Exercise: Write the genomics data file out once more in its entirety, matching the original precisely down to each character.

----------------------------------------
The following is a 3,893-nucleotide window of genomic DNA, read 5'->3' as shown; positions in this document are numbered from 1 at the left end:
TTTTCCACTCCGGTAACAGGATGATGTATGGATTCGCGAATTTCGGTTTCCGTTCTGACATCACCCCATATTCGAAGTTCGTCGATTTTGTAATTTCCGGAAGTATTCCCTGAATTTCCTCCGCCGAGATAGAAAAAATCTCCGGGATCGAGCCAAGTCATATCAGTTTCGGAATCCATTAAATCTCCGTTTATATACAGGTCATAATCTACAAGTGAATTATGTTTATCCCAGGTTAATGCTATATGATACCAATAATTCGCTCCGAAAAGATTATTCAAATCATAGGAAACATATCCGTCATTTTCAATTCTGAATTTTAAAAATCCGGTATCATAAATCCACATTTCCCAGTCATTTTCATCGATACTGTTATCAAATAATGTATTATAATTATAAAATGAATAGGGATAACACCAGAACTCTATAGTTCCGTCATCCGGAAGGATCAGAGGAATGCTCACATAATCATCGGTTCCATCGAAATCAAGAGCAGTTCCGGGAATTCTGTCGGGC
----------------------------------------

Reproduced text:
The following is a 3,893-nucleotide window of genomic DNA, read 5'->3' as shown; positions in this document are numbered from 1 at the left end:
TTTTCCACTCCGGTAACAGGATGATGTATGGATTCGCGAATTTCGGTTTCCGTTCTGACATCACCCCATATTCGAAGTTCGTCGATTTTGTAATTTCCGGAAGTATTCCCTGAATTTCCTCCGCCGAGATAGAAAAAATCTCCGGGATCGAGCCAAGTCATATCAGTTTCGGAATCCATTAAATCTCCGTTTATATACAGGTCATAATCTACAAGTGAATTATGTTTATCCCAGGTTAATGCTATATGATACCAATAATTCGCTCCGAAAAGATTATTCAAATCATAGGAAACATATCCGTCATTTTCAATTCTGAATTTTAAAAATCCGGTATCATAAATCCACATTTCCCAGTCATTTTCATCGATACTGTTATCAAATAATGTATTATAATTATAAAATGAATAGGGATAACACCAGAACTCTATAGTTCCGTCATCCGGAAGGATCAGAGGAATGCTCACATAATCATCGGTTCCATCGAAATCAAGAGCAGTTCCGGGAATTCTGTCGGGC